Educators to Merkley on NCLB: Correct the Bad, Protect the Good
Merkley townhall meeting attracts more than 1,600 Oregon educators
Oregon educators participating in a town hall meeting on Monday, April 26 with Senator Jeff Merkley underlined the importance of correcting the failings of the NCLB, which was supposed to help disadvantaged students achieve proficiency in math and reading. Instead, NCLB led to an excessive focus on standardized tests and a narrowing of the curriculum.
NCLB is the current incarnation of the Elementary and Secondary Education Act (ESEA). Hearings to reauthorize the ESEA are currently under way in the U.S. Congress.
Educators have developed eight guiding principles for reauthorizing ESEA including the role of the federal government in transforming low performing schools, the importance of family parental engagement and the role of competitive grants versus formula based funding.
“The Senate is now beginning work on legislation to strengthen and reform ESEA,” said Senator Merkley. “As a member of the Senate Health, Education, Labor and Pensions Committee, I intend to be very involved in this debate to make sure our teachers and students are getting the resources and support they need so that all of our children can receive a high quality education that will best prepare them to work in a 21st century economy. I have visited students and schools in Oregon to learn about their successes and challenges and I appreciate this opportunity to hear directly from educators across the state as well.”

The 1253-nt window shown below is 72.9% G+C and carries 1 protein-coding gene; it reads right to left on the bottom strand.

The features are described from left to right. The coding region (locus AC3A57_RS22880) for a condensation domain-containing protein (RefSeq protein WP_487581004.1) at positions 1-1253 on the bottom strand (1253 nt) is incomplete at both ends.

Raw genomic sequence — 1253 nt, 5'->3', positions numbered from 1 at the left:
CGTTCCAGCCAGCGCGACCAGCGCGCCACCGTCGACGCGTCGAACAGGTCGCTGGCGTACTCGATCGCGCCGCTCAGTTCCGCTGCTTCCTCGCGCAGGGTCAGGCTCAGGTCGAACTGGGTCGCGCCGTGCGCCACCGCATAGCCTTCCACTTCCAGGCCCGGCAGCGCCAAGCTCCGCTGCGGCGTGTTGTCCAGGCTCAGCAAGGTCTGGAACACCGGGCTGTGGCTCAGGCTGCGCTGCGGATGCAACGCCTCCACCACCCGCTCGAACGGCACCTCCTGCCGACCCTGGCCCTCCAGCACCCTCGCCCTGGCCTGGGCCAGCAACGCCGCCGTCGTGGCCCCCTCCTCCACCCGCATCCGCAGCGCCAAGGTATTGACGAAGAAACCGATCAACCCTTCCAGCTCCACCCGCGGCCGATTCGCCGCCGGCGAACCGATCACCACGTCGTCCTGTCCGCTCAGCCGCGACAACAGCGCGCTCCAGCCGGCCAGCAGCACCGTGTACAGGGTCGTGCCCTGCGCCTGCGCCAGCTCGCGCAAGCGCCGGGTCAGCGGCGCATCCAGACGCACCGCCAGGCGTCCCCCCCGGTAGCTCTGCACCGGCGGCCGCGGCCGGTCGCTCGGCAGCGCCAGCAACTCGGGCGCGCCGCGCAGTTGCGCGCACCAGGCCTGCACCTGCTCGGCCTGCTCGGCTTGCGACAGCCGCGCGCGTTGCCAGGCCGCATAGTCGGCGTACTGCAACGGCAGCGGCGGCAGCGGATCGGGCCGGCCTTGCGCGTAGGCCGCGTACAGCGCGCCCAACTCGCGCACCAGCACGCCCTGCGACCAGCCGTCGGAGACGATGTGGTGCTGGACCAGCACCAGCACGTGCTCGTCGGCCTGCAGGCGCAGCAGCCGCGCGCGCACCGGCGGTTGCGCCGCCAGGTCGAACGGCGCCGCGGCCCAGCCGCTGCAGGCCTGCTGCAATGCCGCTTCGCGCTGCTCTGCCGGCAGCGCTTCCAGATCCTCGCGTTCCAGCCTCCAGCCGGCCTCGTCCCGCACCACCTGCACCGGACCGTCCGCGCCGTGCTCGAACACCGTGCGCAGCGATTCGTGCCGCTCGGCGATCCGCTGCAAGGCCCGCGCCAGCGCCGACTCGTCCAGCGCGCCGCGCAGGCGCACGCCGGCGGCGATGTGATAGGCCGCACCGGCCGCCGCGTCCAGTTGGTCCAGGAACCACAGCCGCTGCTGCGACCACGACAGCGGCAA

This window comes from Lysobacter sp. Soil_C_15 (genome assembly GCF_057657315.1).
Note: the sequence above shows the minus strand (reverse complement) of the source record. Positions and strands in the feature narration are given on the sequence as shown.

Protecting Class Sizes Merkley also discussed the Keep Our Educators Working Act, a bill introduced by Senator Tom Harkin that he co-sponsored. Keep Our Educators Working will create an Education Jobs Fund modeled after the State Fiscal Stabilization Fund (SFSF) that was established in the American Recovery and Reinvestment Act (the stimulus bill). The bill has 20 co-sponsors. Oregon could receive $270 million if the legislation passes.
“Fewer teachers in the classroom will only frustrate efforts to improve schools that aren’t performing at high levels,” said Gail Rasmussen, president of the Oregon Education Association.